For the last couple of weeks with the change in weather, training has slacked due to constant coughs, colds and tummy bugs throughout the house. With my youngest teething (again), sleep hasn't been great for any of us. As we know sleep is so important for our well being and health, its all goes hand in hand. So I decided to do a rota at home for my partner and myself to rotate early mornings etc. (Not sure its gone down too well) but a mothers health is also equally important when working and bringing up children.
With a niggling dry cough, sneezing and blowing my nose, there has been more added pressure down on my pelvic floor. I have noticed a heavy feeling in my pelvic region, which has reminded me to revisit my optimal core breath. With all the coughs and sneezes you greatly increase the Intra Abdominal Pressure within the core region.
I always focus on the core breath when I am exercising and lifting, but it is so easily to forget with the subconscious movements like coughing and sneezing. Unfortunately with pregnancies and babies there is definitely more due care and attention needed to our bodies, these things were probably never really mentioned to us, after having babies. Controlling the abdominal pressure is a life long habit after having children, it is hard to remind yourself but very simple to learn. The more it is practised the more natural the neurological patterns become.
Below is an image of the four walls of the core, that need to work in synergy with one another.
For example sneezing causes a very violent contraction of the diaphragm and many muscles that support the neck and back. This is the rapid rise in 'intra abdominal pressure' exerting on an outward and downward force putting a lot pressure on the abdominal wall and also weakens the pelvic floor muscle. This is why it is so important strengthening and re-training the pelvic floor to work in synergy with the rest of the core.
Examples of actions that can increase the force of intra-abdominal pressure;
*Heavy lifting (lifting children)
*Jumping/ high impact
*Blowing hard nose/mouth
*Exercising including abdominal crunches
Unfortunately most of these above are part of everyday life. If there is already a weakness within the core and the pressure is poorly controlled, ongoing problems could occur. The abdominal pressure builds and is forced down towards the pelvic floor, which may be not strong/ functional enough to do its job and can lead to an array of pelvic floor dysfunctions such as;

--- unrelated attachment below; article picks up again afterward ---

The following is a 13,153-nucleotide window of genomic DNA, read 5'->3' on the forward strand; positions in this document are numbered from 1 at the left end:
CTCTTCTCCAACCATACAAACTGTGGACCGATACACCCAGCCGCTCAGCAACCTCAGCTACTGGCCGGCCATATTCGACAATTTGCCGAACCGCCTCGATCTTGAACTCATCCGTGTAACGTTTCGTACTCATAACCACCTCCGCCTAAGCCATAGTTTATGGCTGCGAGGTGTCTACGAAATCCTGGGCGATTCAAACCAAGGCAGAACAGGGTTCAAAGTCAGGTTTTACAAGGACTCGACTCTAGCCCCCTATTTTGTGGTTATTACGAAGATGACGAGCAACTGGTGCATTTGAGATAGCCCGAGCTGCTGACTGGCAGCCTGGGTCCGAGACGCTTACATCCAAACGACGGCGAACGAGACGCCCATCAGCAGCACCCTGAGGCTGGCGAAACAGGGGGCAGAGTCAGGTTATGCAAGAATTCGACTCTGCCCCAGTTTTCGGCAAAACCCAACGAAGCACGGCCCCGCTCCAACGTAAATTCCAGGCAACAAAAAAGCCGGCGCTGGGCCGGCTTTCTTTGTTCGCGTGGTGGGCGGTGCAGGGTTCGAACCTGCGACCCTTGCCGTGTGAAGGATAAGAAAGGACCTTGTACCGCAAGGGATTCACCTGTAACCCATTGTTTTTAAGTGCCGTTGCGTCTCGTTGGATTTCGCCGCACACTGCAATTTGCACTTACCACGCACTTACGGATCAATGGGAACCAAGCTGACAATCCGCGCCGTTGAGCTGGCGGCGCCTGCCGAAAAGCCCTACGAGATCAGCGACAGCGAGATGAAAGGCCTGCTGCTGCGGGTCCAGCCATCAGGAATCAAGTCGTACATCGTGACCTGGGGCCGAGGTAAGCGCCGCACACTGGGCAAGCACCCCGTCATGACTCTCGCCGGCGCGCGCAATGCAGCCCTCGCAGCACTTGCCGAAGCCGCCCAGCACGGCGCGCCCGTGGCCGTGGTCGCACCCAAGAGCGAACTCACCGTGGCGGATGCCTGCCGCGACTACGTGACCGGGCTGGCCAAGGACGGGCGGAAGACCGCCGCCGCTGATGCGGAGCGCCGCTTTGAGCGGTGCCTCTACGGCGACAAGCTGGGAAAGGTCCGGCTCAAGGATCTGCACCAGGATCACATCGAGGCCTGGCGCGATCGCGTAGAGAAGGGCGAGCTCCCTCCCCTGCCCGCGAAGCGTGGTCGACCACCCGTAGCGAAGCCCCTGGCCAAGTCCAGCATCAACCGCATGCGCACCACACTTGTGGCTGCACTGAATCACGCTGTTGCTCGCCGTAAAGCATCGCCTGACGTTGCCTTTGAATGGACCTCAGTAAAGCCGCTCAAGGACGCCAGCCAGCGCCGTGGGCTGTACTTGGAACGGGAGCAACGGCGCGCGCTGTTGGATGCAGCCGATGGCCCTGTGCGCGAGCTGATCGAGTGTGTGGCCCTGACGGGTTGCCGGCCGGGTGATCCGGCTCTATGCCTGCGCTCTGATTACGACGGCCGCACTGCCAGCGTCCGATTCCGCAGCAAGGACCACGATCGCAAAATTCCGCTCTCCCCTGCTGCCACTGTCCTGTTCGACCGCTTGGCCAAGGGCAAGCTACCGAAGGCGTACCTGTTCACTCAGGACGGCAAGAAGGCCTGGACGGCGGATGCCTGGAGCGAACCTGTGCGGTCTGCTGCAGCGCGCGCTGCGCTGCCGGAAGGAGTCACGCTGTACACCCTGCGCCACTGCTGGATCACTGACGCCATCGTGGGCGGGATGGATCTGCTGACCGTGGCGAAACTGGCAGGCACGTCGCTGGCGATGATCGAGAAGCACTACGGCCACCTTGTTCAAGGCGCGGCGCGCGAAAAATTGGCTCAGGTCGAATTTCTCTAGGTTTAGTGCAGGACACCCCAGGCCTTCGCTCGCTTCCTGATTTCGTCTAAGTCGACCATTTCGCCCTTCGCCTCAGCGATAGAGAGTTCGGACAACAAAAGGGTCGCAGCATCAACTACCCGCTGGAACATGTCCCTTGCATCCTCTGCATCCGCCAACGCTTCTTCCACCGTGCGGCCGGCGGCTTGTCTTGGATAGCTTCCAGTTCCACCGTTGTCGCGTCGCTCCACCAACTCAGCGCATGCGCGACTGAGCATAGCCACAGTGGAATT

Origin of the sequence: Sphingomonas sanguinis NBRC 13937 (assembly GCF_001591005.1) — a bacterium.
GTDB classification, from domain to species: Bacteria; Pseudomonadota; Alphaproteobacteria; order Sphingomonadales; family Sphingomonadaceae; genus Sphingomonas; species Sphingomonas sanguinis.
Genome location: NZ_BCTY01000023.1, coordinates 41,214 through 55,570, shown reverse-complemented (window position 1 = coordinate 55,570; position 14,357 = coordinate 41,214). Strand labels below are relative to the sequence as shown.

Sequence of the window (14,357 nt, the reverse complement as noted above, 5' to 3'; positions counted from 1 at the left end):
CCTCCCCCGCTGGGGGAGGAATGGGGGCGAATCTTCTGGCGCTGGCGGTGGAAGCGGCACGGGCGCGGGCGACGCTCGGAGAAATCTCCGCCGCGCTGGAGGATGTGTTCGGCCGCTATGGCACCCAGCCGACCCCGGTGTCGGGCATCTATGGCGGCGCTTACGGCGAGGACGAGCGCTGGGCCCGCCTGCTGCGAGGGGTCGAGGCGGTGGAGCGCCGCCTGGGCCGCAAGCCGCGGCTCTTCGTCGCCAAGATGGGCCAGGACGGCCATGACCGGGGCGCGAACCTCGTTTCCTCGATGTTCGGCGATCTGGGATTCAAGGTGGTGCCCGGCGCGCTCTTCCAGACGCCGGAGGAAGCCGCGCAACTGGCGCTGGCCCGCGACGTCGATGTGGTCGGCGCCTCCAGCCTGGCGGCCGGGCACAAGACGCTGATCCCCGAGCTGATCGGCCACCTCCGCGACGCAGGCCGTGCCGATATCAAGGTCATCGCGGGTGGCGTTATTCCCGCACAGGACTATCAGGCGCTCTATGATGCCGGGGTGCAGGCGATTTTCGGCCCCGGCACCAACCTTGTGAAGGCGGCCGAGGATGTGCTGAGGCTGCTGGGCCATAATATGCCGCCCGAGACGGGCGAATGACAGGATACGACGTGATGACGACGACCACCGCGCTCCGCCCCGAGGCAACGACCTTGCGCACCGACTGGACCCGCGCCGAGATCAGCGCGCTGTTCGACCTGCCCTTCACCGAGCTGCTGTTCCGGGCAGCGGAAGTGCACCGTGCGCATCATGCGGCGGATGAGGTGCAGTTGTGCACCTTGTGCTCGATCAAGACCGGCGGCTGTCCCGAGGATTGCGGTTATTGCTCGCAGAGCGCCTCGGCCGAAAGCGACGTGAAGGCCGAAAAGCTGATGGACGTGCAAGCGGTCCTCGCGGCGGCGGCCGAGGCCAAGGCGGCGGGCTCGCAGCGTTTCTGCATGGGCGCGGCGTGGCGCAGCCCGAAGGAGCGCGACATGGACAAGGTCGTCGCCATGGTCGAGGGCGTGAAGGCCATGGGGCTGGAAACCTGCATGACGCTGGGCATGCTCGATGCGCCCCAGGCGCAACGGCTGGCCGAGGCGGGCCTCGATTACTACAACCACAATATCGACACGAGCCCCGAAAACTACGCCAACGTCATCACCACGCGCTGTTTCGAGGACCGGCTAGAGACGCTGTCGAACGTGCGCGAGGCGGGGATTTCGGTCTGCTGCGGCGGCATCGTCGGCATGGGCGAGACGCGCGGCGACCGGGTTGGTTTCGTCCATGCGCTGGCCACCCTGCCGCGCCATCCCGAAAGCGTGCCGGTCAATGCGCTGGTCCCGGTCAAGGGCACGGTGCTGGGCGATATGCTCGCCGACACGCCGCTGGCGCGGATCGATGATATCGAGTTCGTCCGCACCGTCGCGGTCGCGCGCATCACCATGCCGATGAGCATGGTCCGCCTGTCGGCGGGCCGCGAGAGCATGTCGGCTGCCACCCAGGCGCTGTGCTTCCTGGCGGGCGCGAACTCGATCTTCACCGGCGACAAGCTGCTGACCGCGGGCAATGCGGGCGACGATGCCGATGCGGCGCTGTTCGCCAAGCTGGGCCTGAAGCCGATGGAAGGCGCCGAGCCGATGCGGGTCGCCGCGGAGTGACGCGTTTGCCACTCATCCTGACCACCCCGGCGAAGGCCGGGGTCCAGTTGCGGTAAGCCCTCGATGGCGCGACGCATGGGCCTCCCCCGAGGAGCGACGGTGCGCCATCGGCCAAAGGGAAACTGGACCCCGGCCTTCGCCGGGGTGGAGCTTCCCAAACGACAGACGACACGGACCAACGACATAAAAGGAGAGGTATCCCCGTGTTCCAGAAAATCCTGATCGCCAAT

*Stress Urinary/ Incontinence
*Pelvic Organ Prolapse
*Reduced Sexual Pleasure
*Hernias/ Prolapse (if you do feel you have any of these symptoms it is advised to speak to a health professional)
But we can prevent or reduce the risk of these from happening, if we look after our bodies by building stronger cores, correcting our alignment/ postures. Core instability is increased if it is not working in synergy which means the diaphragm, lower back, pelvic floor and the abdominal wall are not working together.
Usually I always integrate my core synergy breath into my workouts whether its weights, cardio or functional training. I have noticed a more heavy feeling on my pelvic floor when I do high knees or star jumps (which is unusual), this is because my core has not been working in synergy. So I need to focus again working with the breath within movement to protect myself. This can be a warning sign your pelvic floor is under pressure but can be corrected. The pelvic floor needs strengthening just like any other part of the body and probably more so. It is a part of a woman's body that needs the life long commitment. Again changes occur when you also hit menopause, so start now.
"If it doesn't feel right, get it checked out"
When I have clients come to me with either pelvic floor dysfunctions or diastasis he first thing we look at is the breath, this is a buiding block for mothers optimum recovery and forever more. We also use this as a big emphasis in my 'Postnatal core restore' class, I coach Intrinsic Core Synergy and the purpose of the breath into all the movements. The breath protects the body when incorporated into functional movement patterns and core strengthening work. With the commitment and practise, you can change the neurological patterns and create a subconscious movement that can protect you from many consequential problems if dismissed.